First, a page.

Briefing no.5 03/2021 – Route to Africa: multiple identities and the Italy’s role

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On 15 December 2020, Foreign Minister Luigi Di Maio launched the “Partnership with Africa”, a strategic policy document delineating our country’s attitude towards the African continent. This paper represents a synthesis between our vision of Africa, the awareness that we are operating within a continent where complex international initiatives are intertwined (not always in the company of like-minded countries) and the image that we think African nations have of us. Indeed, this is a dimension that requires pragmatism in pursuing the realisation of national interests as well as the necessary social and economic growth of our partners.

Eurispes’ Permanent Observatory on International Issues – Analysis

Recently, a new scramble for Africa is often evoked by international competition for natural resources, new markets, investment opportunities in newly developed industries, and economic-commercial (when not political-military) influence in some areas of the continent. Countries like Italy suffer from a conventional foreign policy’s disadvantage: the absence of secret agendas or a predatory approach when dealing with African countries.

And yet, never before has Africa resembled a block that is anything but monolithic, divided into areas of influence and primary intervention, with a high level of instability in which the international rivalry (sometimes cloaked in soft power confrontations) takes on the characteristics of an actual ‘clash of civilisation’.

Africa is presented as a block that is anything but monolithic, divided into sectors of influence and intervention

Italy is finally reknitting the threads of dialogue in Libya, as shown by Minister Di Maio’s recent visit to Libya with his French and German counterparts, and under a more interested American gaze (also regarding the role of our country in this delicate situation), partially compensating for the continuing political and military invasiveness of Russia, Turkey, Egypt and the Emirates. More generally, we are witnessing a struggle without quarter in the Afro-Mediterranean basin. In reality, one side exploits migratory phenomena, adopts indiscriminate geostrategies to secure energy routes, and employs the threat of allowing the expansion of violent radicalism and organised crime towards European shores.

Sahel: a complex theater divided between the EU, Russia, China and the United States

Moreover, we observe that international cooperation initiatives multiply in the Sahel region – usually under French leadership – which is increasingly understood as an area expanding eastwards (beyond Chad) and southwards to meet the Great Lakes Region. However, the scarcity of primary resources, the impoverishment caused by climate change and natural disasters, the growing detachment between institutions and citizenship, the captious use of jihadist and rebel ideologies to mask common criminality generate profound instability and social discontent that leads to episodes of violence, in a scenario where it is often difficult for an external actor to identify the real adversaries.

It is a complex theatre, where the EU, France, Germany, Italy and Spain are increasingly harmonising their collaboration through the ‘Coalition for the Sahel’, an alliance based on the four pillars of military cooperation (e.g. with the ‘Takuba’ operation), capacity building for security and the civil sphere (‘Partnership for Security and Stability in the Sahel – P3S’), and development cooperation (‘Alliance pour le Sahel’). Several uncertainties hang over this scenario, such as the insufficient capacity of “force generation” of the integrated military action of the G5 countries, a visible but intermittent American commitment, a greyed-out narrative about the UN’s commitment, the role of China and its political and financial invasiveness – proposing a policy of conditional prosperity rather than a policy of economic development. Lastly, Russia’s policy offering a power and pragmatism approach that contrast with the more arduous path of emancipation proposed to the countries in the area to secure EU cooperation.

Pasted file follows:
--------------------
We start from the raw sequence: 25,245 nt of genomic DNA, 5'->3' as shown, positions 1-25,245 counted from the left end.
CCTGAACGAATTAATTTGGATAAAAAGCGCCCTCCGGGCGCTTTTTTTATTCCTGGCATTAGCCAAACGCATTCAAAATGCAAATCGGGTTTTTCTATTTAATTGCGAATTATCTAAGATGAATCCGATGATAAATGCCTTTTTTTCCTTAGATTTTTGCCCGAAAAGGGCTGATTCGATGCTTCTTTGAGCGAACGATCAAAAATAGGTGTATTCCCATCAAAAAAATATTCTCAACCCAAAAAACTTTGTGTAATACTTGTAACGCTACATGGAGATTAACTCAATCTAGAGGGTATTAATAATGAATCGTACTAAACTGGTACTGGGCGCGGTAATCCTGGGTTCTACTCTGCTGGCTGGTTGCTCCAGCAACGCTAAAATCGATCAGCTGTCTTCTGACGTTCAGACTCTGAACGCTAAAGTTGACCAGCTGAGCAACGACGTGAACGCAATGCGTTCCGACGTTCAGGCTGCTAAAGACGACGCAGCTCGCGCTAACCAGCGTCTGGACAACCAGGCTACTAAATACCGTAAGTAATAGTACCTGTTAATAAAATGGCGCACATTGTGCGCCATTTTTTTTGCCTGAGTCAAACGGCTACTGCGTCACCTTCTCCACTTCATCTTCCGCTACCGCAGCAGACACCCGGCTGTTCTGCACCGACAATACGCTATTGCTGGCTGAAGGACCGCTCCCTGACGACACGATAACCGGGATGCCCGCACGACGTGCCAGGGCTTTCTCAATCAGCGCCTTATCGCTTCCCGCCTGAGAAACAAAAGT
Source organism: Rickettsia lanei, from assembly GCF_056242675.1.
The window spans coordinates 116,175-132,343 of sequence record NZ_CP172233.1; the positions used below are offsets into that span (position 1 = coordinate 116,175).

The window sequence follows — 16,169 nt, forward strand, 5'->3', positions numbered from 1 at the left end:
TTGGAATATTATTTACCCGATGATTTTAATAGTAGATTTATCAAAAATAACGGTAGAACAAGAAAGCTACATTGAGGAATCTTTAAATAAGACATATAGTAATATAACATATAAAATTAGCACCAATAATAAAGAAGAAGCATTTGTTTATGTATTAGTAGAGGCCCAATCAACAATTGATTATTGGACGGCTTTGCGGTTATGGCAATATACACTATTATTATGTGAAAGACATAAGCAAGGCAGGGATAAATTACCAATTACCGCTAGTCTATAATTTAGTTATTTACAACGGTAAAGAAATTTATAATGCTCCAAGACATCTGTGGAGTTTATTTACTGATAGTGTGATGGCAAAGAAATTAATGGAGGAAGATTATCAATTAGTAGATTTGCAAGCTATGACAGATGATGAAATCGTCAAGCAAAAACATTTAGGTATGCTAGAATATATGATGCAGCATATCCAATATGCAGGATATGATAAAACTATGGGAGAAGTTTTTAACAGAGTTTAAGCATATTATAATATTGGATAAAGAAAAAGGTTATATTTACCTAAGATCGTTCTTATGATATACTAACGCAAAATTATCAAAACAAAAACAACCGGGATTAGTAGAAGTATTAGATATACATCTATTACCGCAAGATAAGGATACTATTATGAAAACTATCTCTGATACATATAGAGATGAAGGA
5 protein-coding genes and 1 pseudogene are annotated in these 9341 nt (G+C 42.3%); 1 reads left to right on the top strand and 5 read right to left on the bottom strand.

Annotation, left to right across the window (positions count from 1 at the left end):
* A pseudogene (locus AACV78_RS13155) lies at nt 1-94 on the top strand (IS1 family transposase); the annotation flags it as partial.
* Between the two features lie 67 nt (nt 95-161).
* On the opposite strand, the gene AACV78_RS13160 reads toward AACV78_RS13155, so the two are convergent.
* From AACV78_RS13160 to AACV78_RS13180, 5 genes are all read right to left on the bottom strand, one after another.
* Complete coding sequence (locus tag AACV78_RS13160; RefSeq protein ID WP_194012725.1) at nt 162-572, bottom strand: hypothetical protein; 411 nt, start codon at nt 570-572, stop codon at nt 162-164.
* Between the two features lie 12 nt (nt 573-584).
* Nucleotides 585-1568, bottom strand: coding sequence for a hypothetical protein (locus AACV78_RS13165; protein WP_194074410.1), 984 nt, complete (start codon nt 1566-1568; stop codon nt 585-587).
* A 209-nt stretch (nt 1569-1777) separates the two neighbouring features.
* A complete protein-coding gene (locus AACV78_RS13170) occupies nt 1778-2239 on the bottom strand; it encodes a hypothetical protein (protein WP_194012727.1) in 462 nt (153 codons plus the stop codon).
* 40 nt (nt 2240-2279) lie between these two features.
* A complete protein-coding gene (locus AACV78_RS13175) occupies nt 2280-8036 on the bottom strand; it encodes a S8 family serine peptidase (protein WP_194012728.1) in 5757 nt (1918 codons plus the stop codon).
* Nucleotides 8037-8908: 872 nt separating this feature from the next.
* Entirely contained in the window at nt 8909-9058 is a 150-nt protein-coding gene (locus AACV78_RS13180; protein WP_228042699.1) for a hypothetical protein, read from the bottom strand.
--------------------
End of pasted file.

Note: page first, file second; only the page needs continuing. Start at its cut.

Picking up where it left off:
The situation in the Horn of Africa

Similarly, we observe another complex situation in the enlarged Horn of Africa region, where some international partners’ stubborn action is acting as an additional divisive element on the road to the increasingly unfeasible triad of “security-stability-development”. The Gulf Monarchies have exported the harsh intra-Islamic confrontation to countries such as Eritrea (increasingly isolated from the rest of the world), Sudan, Somalia and Ethiopia, slowing down the dynamics of cooperation in the area and subjugating them to one-way interests. This interest is expressed in conditional financial aid and support for religious and cultural initiatives with peaceful contours that cannot always be defined and through strategic alliances with adversary countries such as Turkey and Egypt.

Accordingly, Turkey, Egypt, China and Russia are also very present in East Africa, with investments, commercial and cultural alliances, military training, and young generations enrolled in their academies. And again, we observe an unbalanced relationship for the countries of the African Horn in terms of cultural identity (think of Ethiopia and the unresolved problem of its ethnic federalism), capacity for good border relations (see the recent breakdown of diplomatic relations between Kenya and Somalia), good governance, inter-ethnic dialogue and self-sustainability.

Shadows are advancing on the Ethiopian-Egyptian-Sudanese dispute over the construction of the Renaissance Dam (GERD) on Ethiopian soil. As their planned attempt to fill up the reservoir next summer is pushing Cairo – because of the necessity to control the Nile’s river flows – to retry to internationalise the issue by looking for arbitration support from the United States (recently active in the Horn), the UN, the EU and the African Union – whose persuasive potential on the continent does not seem to be taking off.

 Slow but steady growth in Sudan

Lastly, Sudan is growing slowly but steadily, supported by the international community, and is searching for a new social and communitarian identity in the context of the – still fragile – post-Bashir democratic transition. There have been setbacks in Ethiopia – with the crisis in Tigray – and Somalia – in the turbulent relations between the federal government and the federated states – where the splintering dynamics dictated by ethnic and clan affiliation and by the thirst for power prevail over inclusive dialogue; thus hindering the common interest of gathering forces to face the challenges of the post-pandemic comeback. The possibility of fair elections in both countries is receding, and the wall-to-wall confrontation between contenders, tribal groups and visionless institutional interlocutors is approaching.

Territorial and corporate breakdown in some key states of continental identity